This is day two of a multi-day chase, but geographically dispersed because day one was in the Nebraska panhandle and day two looked to be somewhere in the Texas panhandle. I camped out for the night in Fort Morgan, Colorado, knowing I had a 600-ish mile drive the next morning. Yay.
Before sunrise, I took a look at the most current SPC and began my journey south and east. As the sun broke over the horizon in front of me, the Rocky Mountains in my rear-view mirror lit up. Beautiful and majestic.
I saw a crop duster laying down fertilizer in the still morning air, and I stopped for a few minutes to shoot some pics (pic 1). The crop duster saw me and said hello with a few puffs of smoke. I waved a quick goodbye and continued toward Texas.
Eastern Colorado has a beauty of its own, and unlike some states (NEBRASKA) the long drive seemed shorter because of the scenery. I crossed over into Kansas and headed south. I was in a bit of a time crunch, but luckily the highways were free and clear. Although I had blue skies overhead, there was ongoing convection off to my East, creating an outflow boundary south and east, which essentially moved my target south and east. I stopped in Liberal, KS to recheck weather data, as clear skies began to be replaced by agitated cumulus – a good sign. SPC had a HUGE area tagged “Moderate Risk” – most of Kansas and Oklahoma.
Lack of atmospheric capping was a serious factor today, and storms were already beginning to fire south of the Red River down by Quanah, TX (NO! NOT QUANAH! – see my May 8th 2015 chase). I stopped to gas up in Canadian, TX just as a cell went tornado warned. I thought because of storm motion that if I followed US83 south, I would cut myself off and end up on the backside of this system. Due to several factors (flooding potential, terrain, cell coverage, bridge options on the Red River) I decided no matter what, I needed to get into Oklahoma before I cut south. US60 it was. There was a lot of low stratus, making it difficult to see distant cells. I was also in periodic heavy rain with very low ceilings. I hate chasing this region due to quick flooding (again, please see my entry from May 8th) so I was a little shy about heading into this low-visibility mess. Thanks to the great shear there were several radar-indicated mesocyclones embedded in this line and I was a bit nervous about my position relative to them. I still needed to get farther east and south. I was less than 25 miles from Elmer OK when multiple tornado reports lit up my feed. I could see a classic hook on radar, and it looked like every chaser in the country was on this cell. I saw several pics on social media, but what they are seeing (defined wall, defined inflow band, wedge tornado) was the opposite of what I was in (gray soupy fog).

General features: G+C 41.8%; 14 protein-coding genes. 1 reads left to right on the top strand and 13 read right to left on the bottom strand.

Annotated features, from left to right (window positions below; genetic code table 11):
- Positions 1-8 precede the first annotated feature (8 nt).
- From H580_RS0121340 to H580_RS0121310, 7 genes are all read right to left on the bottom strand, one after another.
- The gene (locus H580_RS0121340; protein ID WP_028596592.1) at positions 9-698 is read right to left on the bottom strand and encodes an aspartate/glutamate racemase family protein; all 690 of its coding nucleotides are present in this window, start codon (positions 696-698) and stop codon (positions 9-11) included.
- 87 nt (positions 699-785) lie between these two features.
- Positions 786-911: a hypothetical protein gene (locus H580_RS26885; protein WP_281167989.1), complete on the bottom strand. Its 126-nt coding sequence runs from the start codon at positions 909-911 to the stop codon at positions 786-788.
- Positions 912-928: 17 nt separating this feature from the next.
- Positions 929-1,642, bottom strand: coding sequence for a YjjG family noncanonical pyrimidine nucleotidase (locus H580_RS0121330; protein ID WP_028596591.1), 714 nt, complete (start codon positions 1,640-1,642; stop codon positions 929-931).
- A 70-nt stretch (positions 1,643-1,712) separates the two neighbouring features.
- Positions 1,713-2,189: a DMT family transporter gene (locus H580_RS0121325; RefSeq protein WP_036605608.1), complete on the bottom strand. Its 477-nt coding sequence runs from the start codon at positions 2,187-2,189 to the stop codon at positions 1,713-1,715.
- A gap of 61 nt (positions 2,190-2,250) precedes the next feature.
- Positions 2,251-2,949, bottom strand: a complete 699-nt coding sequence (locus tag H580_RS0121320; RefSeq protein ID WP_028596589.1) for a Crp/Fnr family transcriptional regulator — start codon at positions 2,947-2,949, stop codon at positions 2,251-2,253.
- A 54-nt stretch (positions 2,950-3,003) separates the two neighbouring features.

Then the *other* reports started coming in – Chaser friends on Facebook/Twitter were reporting extremely large hail taking out their windshields. Chris Heater, Adam Lucio, The Iowa Storm Chasing Network guys… Whoa…
Already spooked because of my previous week’s chase (hail damage, cracked windshield), I decided to err on the side of caution and NOT chase this cell, even though I had driven 500 miles and was within 20 miles of it. Nope. Not gonna.
I stopped in a gas station parking lot and watched the carnage unfold on social media. Watching radar, I saw the transponder signal of my friend Andrew from Peoria Illinois – he was nearby and did not appear to be actively chasing. We texted back and forth and he had come to the same conclusion I did – not a storm we wanted to chase. He had broken off his chase and was also heading home. Point: Mother Nature.
Not long after this event, the entire line fired along the cold front, with a significant squall over 100 miles in length. I decided to get a hotel room in Blackwell, OK, minutes before it went overhead and just as darkness fell. What a day. Time for some rest.
This log reflects total mileage from my morning in Fort Morgan CO, to my home in Altoona, IA.